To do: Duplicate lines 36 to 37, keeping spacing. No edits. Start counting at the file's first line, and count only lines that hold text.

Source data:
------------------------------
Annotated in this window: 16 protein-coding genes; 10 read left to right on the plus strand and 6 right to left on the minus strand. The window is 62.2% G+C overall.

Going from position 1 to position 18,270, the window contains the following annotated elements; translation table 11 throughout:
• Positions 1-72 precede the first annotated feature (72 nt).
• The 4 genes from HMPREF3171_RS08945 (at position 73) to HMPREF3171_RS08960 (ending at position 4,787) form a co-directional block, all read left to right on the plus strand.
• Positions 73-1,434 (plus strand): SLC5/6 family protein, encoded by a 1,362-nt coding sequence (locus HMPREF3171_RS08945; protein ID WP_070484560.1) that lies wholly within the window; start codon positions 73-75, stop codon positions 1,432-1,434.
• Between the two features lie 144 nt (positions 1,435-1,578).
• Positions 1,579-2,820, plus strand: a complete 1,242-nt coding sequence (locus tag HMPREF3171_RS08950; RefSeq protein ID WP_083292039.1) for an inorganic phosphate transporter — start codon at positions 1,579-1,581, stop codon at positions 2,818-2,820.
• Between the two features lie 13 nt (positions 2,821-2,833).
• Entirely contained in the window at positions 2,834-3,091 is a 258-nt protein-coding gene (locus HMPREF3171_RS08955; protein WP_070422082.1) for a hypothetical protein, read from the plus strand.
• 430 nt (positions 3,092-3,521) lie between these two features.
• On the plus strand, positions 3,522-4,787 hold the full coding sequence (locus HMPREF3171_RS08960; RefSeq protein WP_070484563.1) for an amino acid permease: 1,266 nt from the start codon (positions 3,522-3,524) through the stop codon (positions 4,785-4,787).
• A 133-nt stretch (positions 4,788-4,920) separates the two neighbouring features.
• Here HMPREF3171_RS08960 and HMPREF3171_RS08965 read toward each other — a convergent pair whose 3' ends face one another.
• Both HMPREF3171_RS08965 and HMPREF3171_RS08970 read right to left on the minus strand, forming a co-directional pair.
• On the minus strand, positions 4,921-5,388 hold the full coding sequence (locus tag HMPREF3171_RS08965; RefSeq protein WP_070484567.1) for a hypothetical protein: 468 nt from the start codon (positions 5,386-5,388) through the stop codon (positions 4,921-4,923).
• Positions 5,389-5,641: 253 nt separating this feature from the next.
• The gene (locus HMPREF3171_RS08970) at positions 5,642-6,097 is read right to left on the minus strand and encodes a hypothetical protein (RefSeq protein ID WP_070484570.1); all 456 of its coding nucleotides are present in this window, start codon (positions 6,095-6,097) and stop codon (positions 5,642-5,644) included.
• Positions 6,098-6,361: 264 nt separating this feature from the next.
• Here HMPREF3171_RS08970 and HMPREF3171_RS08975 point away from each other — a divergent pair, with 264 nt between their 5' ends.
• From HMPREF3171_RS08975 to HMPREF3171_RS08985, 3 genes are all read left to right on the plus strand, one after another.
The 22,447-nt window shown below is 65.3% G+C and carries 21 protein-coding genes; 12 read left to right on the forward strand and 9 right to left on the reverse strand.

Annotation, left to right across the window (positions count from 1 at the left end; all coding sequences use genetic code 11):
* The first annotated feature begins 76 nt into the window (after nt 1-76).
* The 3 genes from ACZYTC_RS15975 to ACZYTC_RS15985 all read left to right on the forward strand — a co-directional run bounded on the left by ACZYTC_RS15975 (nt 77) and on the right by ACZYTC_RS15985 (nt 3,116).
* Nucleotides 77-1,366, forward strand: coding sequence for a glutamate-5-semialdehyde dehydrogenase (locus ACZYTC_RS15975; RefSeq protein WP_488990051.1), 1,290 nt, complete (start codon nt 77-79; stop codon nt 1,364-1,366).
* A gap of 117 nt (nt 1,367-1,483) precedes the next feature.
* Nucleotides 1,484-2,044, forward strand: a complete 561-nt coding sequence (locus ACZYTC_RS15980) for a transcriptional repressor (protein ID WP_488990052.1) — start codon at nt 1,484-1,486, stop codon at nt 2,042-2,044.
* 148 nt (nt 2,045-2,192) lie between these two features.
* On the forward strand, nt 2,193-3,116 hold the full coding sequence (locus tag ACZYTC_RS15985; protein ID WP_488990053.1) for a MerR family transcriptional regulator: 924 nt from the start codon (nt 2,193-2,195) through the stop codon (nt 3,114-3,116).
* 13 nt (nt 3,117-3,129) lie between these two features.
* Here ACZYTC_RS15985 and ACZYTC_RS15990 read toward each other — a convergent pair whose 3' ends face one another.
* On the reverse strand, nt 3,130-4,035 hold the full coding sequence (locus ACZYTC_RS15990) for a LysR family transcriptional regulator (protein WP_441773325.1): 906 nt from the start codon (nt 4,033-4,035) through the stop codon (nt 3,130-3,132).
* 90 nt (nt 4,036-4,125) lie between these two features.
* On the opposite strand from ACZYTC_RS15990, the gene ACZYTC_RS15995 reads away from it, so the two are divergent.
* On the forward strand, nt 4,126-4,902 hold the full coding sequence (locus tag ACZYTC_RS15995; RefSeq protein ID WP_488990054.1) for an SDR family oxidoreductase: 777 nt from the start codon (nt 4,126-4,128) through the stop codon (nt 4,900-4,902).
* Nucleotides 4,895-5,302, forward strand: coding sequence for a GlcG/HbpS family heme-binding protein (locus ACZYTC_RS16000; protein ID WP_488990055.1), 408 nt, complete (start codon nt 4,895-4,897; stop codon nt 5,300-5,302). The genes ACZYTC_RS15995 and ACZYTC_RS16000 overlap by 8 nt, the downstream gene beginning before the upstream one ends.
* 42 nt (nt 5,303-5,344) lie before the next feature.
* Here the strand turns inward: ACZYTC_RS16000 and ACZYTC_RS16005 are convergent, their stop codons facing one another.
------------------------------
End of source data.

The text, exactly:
* Nucleotides 4,895-5,302, forward strand: coding sequence for a GlcG/HbpS family heme-binding protein (locus ACZYTC_RS16000; protein ID WP_488990055.1), 408 nt, complete (start codon nt 4,895-4,897; stop codon nt 5,300-5,302). The genes ACZYTC_RS15995 and ACZYTC_RS16000 overlap by 8 nt, the downstream gene beginning before the upstream one ends.
* 42 nt (nt 5,303-5,344) lie before the next feature.